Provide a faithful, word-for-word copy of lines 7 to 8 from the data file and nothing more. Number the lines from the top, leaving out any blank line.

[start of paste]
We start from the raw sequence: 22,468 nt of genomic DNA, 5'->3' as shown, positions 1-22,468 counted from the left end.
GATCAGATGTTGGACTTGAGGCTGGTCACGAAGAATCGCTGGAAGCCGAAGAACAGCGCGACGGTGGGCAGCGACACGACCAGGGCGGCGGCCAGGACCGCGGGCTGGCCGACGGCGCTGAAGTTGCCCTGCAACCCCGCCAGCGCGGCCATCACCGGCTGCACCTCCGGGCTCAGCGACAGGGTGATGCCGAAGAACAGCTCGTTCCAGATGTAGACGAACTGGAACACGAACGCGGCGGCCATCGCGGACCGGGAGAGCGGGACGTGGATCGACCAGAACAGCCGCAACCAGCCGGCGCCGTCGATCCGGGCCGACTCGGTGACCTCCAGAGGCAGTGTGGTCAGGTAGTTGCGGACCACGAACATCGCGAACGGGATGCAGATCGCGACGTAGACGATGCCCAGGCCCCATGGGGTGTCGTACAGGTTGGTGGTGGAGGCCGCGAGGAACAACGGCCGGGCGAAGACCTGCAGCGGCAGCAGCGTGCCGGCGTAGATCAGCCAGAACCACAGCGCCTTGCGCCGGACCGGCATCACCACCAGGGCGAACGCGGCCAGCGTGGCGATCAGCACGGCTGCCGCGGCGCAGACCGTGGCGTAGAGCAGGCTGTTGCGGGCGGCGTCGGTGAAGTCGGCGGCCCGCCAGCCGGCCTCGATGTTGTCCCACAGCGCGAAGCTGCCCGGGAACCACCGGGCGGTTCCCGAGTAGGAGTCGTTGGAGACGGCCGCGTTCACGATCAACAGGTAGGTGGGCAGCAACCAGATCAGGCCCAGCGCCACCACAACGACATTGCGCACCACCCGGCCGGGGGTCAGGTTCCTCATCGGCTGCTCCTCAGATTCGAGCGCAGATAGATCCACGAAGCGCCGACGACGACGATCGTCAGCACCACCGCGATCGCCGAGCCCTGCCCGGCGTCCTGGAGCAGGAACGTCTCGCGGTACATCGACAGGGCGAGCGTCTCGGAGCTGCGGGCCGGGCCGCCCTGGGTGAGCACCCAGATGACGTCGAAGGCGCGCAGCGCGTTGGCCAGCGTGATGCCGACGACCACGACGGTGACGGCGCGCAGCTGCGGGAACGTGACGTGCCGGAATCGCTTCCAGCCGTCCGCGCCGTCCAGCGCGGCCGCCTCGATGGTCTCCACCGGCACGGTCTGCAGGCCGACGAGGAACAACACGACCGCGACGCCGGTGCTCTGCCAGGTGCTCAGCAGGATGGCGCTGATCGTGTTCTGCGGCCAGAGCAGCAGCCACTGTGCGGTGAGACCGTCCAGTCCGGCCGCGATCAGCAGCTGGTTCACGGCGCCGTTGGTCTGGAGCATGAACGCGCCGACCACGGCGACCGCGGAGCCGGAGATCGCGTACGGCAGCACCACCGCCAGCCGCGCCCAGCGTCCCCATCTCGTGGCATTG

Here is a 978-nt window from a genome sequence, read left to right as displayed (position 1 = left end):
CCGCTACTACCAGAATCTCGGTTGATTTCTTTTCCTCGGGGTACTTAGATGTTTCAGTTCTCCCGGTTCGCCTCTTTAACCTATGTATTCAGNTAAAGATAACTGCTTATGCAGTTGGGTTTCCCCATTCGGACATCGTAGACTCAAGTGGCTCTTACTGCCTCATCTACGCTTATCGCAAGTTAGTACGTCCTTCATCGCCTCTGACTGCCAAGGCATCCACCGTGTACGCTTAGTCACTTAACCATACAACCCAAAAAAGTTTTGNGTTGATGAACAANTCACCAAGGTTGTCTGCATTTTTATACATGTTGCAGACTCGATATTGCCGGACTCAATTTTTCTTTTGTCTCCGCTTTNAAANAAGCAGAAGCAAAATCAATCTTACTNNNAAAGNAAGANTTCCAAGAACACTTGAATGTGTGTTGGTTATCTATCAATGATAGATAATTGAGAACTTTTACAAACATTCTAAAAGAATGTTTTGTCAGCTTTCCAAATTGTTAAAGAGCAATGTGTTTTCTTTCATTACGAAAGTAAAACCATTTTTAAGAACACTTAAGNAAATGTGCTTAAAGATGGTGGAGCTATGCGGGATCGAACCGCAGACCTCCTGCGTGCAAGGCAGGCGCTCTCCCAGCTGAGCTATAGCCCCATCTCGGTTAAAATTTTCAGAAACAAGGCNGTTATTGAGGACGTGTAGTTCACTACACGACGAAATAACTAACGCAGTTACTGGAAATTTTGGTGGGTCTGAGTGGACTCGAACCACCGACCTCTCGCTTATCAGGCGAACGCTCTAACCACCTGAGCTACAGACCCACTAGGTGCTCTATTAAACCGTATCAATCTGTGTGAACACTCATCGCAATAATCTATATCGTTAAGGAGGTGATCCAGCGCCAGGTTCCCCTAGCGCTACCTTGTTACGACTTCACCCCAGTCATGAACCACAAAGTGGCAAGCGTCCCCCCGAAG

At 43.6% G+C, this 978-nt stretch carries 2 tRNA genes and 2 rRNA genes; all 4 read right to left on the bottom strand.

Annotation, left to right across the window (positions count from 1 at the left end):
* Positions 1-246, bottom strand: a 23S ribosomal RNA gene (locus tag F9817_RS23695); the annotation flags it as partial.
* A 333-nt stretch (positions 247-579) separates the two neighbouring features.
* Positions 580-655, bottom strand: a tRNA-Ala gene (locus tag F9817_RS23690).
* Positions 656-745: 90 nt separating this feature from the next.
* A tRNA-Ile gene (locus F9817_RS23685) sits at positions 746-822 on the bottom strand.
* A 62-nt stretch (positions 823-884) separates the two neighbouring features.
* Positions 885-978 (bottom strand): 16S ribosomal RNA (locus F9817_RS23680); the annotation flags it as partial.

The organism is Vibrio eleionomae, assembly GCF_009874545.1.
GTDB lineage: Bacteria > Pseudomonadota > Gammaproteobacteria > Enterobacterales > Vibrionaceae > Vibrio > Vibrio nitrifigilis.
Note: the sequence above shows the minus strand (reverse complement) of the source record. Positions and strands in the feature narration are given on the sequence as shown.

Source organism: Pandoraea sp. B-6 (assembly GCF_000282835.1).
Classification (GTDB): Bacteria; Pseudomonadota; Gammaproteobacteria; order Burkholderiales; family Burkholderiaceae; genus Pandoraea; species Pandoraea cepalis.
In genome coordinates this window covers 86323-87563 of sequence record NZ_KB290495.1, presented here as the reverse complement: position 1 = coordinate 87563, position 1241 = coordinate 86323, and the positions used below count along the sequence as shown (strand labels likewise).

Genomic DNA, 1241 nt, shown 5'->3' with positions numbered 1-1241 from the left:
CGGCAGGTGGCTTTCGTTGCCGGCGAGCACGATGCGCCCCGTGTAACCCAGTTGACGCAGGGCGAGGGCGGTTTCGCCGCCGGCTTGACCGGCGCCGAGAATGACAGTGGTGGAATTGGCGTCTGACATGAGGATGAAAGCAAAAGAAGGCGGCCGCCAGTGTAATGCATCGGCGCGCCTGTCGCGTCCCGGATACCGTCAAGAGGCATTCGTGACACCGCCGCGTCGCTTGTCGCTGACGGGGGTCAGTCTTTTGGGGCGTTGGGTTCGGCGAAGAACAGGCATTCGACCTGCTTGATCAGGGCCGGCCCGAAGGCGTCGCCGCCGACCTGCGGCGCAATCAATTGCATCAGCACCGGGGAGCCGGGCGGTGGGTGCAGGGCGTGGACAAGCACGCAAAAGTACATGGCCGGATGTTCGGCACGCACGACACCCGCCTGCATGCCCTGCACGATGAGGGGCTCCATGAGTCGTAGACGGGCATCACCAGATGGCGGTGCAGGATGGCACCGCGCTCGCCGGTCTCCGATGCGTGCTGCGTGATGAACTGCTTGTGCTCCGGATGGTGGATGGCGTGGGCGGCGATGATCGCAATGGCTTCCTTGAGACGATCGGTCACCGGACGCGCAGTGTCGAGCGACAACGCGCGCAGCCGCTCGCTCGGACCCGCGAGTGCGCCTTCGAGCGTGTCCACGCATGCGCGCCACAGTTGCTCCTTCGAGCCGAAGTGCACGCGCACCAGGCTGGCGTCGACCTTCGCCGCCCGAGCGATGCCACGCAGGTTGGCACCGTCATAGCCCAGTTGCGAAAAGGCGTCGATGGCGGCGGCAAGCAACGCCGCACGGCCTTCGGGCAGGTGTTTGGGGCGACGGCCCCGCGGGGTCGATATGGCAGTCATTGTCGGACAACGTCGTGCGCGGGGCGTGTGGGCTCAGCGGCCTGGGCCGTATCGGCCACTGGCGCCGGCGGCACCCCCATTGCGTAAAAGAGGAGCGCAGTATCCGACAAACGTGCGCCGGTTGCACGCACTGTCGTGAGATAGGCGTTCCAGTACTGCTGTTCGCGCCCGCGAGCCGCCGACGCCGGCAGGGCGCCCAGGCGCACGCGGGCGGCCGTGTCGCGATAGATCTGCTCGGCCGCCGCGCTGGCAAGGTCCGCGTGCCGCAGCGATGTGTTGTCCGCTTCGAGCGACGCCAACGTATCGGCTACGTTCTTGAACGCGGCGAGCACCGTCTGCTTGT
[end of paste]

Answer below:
* Positions 1-246, bottom strand: a 23S ribosomal RNA gene (locus tag F9817_RS23695); the annotation flags it as partial.
* A 333-nt stretch (positions 247-579) separates the two neighbouring features.